There’s nothing more boring than going on a road trip without entertainment for the ride. While the iPad is good for storing all your favorite movies and television shows, when squeezed into your car there’s no convenient way to hold the tablet for hours on end. In today’s video, we review Speck Products’ Showfolio case for the iPad mini, the perfect remedy to this common problem. Simply snap your iPad into the case and hook it onto your car’s headrest: Your mobile movie theater is set to go.
Klean Kanteen’s Reflect might be the world’s most perfect water bottle. Photos: Charlie Sorrel/Cult of Mac
If I leave the house for more than a quick trip to the corner store, I take my Klean Kanteen Reflect with me. It sits in my Velo backpack when I walk, it slips into the bottle cage on my bike when I ride, and it passes through airport security — empty and ready to be refilled in the departures lounge — when I fly. It is my single most-used gadget after my iPhone and iPad, but unlike those I don’t feel I have to replace it every year. It doesn’t need an annual upgrade, and every dent, scratch and scar makes it look even cooler.
The Reflect is a water bottle rolled from 18/8 stainless steel and capped with a “stainless unibody bamboo cap.” The cap is sealed with a silicon O-ring and has a carrying loop on top; the body comes in two finishes — brushed or polished.
Apple is also a big fan. On Earth Day last month, the company gave every employee an Apple-branded Klean Kanteen.
Aviiq’s Portable Laptop Stand ($60) is very similar to the manufacturer’s other stand we reviewed a few weeks ago, the Portable Quick Stand. The big difference? You can actually use this one on your lap, and it’ll even work with an iPad. It’s also considerably more expensive.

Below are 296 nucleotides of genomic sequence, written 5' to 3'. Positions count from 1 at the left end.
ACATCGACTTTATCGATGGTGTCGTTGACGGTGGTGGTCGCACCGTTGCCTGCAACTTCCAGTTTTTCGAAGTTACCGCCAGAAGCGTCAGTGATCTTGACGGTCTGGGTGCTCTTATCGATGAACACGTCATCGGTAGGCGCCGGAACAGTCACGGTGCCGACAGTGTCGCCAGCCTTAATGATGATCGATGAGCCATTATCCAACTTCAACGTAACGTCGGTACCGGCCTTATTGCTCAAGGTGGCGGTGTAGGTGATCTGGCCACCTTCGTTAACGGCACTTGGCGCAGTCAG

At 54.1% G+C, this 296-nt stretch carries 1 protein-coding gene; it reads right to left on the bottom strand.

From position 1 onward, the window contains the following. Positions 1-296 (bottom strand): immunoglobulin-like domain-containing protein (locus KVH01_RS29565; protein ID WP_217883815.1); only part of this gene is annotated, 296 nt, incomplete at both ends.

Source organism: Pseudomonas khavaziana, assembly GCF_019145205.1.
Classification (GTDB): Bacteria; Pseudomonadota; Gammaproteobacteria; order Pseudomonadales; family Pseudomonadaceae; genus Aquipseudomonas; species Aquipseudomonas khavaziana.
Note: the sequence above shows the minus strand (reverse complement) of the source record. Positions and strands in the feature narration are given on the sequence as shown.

We think it’s a little odd for a company that only makes Apple—related products to label one of said products with the words “Apple Edition.” But that’s what they’re calling the new, slightly different version of their marquis Juice Pack Air iPhone 4 backpack battery.
Since Apple started popping out the first mouse to be packaged with a personal computer with the Macintosh back in 1984, designers have been trying to find alternatives to the ubiquitous rodent. Apple itself seems to be out front in terms of interesting creations, experimenting on their mice with intriguing, if not always satisfying results. In this case, Smartfish, with their Whirl Mini laptop mouse ($50), have focused on perfecting the ergonomics of the mouse instead of trying to reinvent it. Did they pull it off?
I’m not exactly sure why this thing works so damn well. The idea is pretty simple: Use Aviiq’s Portable Quick Stand ($40) to prop your laptop up (in this case, Aviiq has settled on a 12-degree angle) and suddenly the screen is closer to eye level, and the keyboard is tilted. And man, does it make a huge difference.
The iPhone is a phenomenal tool for a bit of tromping about in the bush; navigation, stargazing, photographing/filming and even staying alive can all be accomplished with the help of the little gadget. That is, if it’s got any juice left.
Solio’s Rocsta ($80) — a solar panel mated to a thin slab of a battery in a sleek, flat, user-friendly housing — seems to have been created with a nod to minimalist adventurous types who want a rugged, no-fuss solar charger aong on their next Iditarod or photo shoot for National Geographic.